On December 3, 1894, writer and poet, Robert Louis Stevenson was talking to his wife and straining to get the cork out of a bottle of wine when he suddenly exclaimed, "What's that?" and then asked his wife "does my face look strange?" He collapsed and died within a few hours at the age of 44.
Stevenson was Scottish, but would have passed for a Confederate general looking at some of his photographs, if you didn’t know better. When most folks hear his name, they think of books that they probably read or were assigned to read in school. Books like “Treasure Island” or “Kidnapped.”
Stevenson is the source, or claimed source of one of my favorite quotes, “Life is not a matter of holding good cards, but of playing a poor hand well.”
American novelist, Jack London, is also credited with it, or something real close, “Life is not a matter of holding good cards, but sometimes, playing a poor hand well.”
I guess Jack threw the “sometimes” in there.
How appropriate is that quote? It was appropriate in the late 19th Century, just as it is today. So many of us have not been dealt “perfect hands.” I would wager to say that pretty close to all of us don’t have the perfect cards at the start of the game.
We have heard “Play the hand you are dealt,” what about, “It’s just not in the cards for me to …” when things didn’t work out the way they planned. Then, when someone has tried everything and seemingly ready to give up, they say, “Let the cards fall where they may.”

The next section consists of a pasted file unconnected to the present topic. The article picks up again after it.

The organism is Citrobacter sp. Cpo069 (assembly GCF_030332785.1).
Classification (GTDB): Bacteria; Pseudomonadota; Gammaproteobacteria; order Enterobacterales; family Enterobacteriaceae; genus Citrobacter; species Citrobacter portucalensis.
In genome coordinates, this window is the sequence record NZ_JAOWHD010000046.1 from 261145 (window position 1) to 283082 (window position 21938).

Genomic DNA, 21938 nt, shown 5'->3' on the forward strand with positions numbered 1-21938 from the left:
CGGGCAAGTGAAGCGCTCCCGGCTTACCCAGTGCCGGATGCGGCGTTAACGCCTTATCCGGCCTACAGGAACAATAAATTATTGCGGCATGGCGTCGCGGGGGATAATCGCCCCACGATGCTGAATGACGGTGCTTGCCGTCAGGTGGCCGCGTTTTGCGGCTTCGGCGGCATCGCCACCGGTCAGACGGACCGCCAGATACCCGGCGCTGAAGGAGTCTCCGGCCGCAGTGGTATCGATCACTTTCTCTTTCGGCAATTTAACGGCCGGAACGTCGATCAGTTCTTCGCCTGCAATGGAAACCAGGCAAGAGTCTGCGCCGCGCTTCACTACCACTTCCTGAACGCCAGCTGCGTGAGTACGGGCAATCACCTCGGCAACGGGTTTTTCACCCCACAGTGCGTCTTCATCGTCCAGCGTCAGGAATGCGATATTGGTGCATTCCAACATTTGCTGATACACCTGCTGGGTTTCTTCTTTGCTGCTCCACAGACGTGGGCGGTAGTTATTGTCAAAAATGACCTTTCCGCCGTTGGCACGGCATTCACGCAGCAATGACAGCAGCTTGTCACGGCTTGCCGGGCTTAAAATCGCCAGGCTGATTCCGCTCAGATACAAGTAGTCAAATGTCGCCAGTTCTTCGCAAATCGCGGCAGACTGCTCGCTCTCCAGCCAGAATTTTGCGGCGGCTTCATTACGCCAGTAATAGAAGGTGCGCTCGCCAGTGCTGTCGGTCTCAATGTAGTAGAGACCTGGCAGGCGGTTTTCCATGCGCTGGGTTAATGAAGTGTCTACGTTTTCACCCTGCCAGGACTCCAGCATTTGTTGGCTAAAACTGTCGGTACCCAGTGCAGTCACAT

As I have noted before, I was taught math by my Daddy with a deck of cards, a pair of dice and probably a box of dominoes. Having made a living with my knowledge of mathematics, I have a thing for cards and the science of gambling. Not gambling myself, but the science and numbers behind it all. I am afraid I would enjoy it too much to get started actually doing it.
Speaking of gambling, have you been watching the guy on the game show, “Jeopardy” who is setting all the records? He’s won over a million dollars and just keeps going. He notes his occupation as being a “professional gambler.” He answers the questions and wagers big dollar amounts when given the opportunity. Being a professional gambler, he notes that he is not scared away from the high dollar amounts.
How did he get so smart or how does he know all of these obscure facts? He says he gained much of his knowledge “by reading books he had no interest in reading.” So, when your child comes home from school and tells you they are not interested in reading any books from the approved reading list, tell them to pick the one that sounds the most “uninteresting.”
Guy Laliberté was a fire-eater (think one of those fellows who swallows swords and stuff) before founding Cirque du Soleil. He’s now worth over a billion dollars.
Starbucks founder Howard Schultz grew up in a housing complex for the poor. He’s now worth about three billion dollars.
Born into poverty, Oprah Winfrey became the first African American TV correspondent in Nashville. Then she went on to even bigger accomplishments. She’s worth more than the other two fellows mentioned.
We could go on and on, because people love the rags to riches stories. However, they often forget about the normal folks like us, who have some pretty extraordinary stories of playing our “poor hands well.” Maybe it took some of us a little longer and maybe our stack of chips isn’t as high as what others have collected.
In my case, my “chips” are my children, and I can’t measure what they are worth to me.
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